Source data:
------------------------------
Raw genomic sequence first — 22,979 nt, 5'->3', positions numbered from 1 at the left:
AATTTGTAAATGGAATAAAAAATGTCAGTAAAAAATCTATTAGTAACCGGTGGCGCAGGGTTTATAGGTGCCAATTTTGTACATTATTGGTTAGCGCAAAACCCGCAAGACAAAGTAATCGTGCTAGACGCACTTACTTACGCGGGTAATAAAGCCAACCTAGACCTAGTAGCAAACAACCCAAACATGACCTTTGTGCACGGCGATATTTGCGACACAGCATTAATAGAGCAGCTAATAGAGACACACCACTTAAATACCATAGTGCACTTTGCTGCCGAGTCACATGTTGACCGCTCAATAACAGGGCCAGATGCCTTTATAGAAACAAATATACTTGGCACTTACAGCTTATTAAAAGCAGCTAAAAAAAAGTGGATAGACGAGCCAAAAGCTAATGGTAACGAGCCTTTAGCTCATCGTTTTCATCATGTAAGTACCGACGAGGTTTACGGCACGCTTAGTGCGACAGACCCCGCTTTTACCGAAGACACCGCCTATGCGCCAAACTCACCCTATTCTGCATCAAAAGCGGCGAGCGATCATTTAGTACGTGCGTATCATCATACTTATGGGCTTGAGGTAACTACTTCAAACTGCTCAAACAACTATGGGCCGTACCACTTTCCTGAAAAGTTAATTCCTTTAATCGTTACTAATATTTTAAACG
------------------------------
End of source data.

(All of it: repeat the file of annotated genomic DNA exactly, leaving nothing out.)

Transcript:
Raw genomic sequence first — 22,979 nt, 5'->3', positions numbered from 1 at the left:
AATTTGTAAATGGAATAAAAAATGTCAGTAAAAAATCTATTAGTAACCGGTGGCGCAGGGTTTATAGGTGCCAATTTTGTACATTATTGGTTAGCGCAAAACCCGCAAGACAAAGTAATCGTGCTAGACGCACTTACTTACGCGGGTAATAAAGCCAACCTAGACCTAGTAGCAAACAACCCAAACATGACCTTTGTGCACGGCGATATTTGCGACACAGCATTAATAGAGCAGCTAATAGAGACACACCACTTAAATACCATAGTGCACTTTGCTGCCGAGTCACATGTTGACCGCTCAATAACAGGGCCAGATGCCTTTATAGAAACAAATATACTTGGCACTTACAGCTTATTAAAAGCAGCTAAAAAAAAGTGGATAGACGAGCCAAAAGCTAATGGTAACGAGCCTTTAGCTCATCGTTTTCATCATGTAAGTACCGACGAGGTTTACGGCACGCTTAGTGCGACAGACCCCGCTTTTACCGAAGACACCGCCTATGCGCCAAACTCACCCTATTCTGCATCAAAAGCGGCGAGCGATCATTTAGTACGTGCGTATCATCATACTTATGGGCTTGAGGTAACTACTTCAAACTGCTCAAACAACTATGGGCCGTACCACTTTCCTGAAAAGTTAATTCCTTTAATCGTTACTAATATTTTAAACG